Thats right. Bluff is not the southernmost point of New Zealand. It’s just that State Highway 1 ends there. (Bet that’s worth a few bonus points the next time you’re asked to supply a couple of quiz questions!)
And what does New Zealand do to mark this potential area of touristy attention? Not very much apart from a couple of discrete road signs. No fanfare, no cafe, no information boards, no venders, no hot dog or burger stands. Just a handful of dwellings spread over kms, a warped and twisted grove of ancient, vertically challenged trees and a field that recently hosted some cows. Yes, you are reading correctly. Cows. Cows that have left their presence felt and smelt in very obvious ways. And its all gravel/ unsealed road. (We discussed road classifications earlier…)
Slope Point is so understated that it doesn’t even have a formed path to get to it. There is a walkway alongside the field boundary of the farmers field (Public Right of way access) and then you are left to walk along the cliff tops to the light beacon and sign.
There were a couple of things that resonated with us and tugged at our heart strings here. The beauty of the remoteness and raw exposure of the land to the extremes of the weather. There are few trees here, and the ones that were, well they are definitely showing their age and the physical effort in competing against the prevailing winds. It reminded Neil of growing up on the Western Isles. Life is hard and unforgiving if you get it wrong. But the rewards are so much more personal and deserving. On the day of our visit, it’s a summers day in December, squally showers and a decent breeze is blowing from the south. In other words, it’s a very cold wind that’s come straight up from Antartica, over 4000kms away. And people live here!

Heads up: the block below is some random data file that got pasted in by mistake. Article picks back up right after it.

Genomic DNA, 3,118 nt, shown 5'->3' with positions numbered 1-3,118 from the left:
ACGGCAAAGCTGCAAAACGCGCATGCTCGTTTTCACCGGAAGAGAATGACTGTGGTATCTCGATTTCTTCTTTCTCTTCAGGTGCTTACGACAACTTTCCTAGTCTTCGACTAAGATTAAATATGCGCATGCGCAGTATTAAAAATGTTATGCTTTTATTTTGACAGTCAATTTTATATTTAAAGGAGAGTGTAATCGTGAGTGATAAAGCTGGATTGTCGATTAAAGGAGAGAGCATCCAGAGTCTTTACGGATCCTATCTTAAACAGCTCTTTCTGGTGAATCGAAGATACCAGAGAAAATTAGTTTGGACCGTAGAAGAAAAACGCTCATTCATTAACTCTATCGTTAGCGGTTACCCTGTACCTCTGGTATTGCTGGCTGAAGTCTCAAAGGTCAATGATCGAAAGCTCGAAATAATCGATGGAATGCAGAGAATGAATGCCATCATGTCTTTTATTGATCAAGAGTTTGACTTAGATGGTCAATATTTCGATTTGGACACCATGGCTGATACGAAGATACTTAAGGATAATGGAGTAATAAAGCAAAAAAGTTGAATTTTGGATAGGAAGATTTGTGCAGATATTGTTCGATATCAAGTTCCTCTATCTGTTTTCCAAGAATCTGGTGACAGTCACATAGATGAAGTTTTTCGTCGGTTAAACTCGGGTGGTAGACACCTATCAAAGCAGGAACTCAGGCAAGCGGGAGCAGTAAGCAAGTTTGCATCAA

Secondly, the rock formations around here are amazing. Not only do they look incredibly weird, there’s several different types (formations), all displaying different colour bands and jumbled up together as if somebody has squished all the plasticine together and battered it flat on top. But there’s no information board explaining anything! Okay, granted that a) it might not be very safe to stand around too long exploring the cliff tops and b) the wind would probably blow any information board over in the first decent coastal storm, and c) there’s possibly an underwhelming appreciation of the amazingly complex geological science given the prevailing physical weather conditions… (I admit 1 person hardly counts as a fan club, but it’s a start- Neil) but surely somebody could write something…
So it might take a bit of extra effort to get here, but with a bit of careful driving and a windproof jacket, we don’t think you’ll be disappointed. And how did Slope Point get its name? It’s not official, but I suspect that its because there is a very steep slope that goes from the field boundary to the edge of the cliff. Look again closely at the photograph at the top of the page and you can actually see the slope.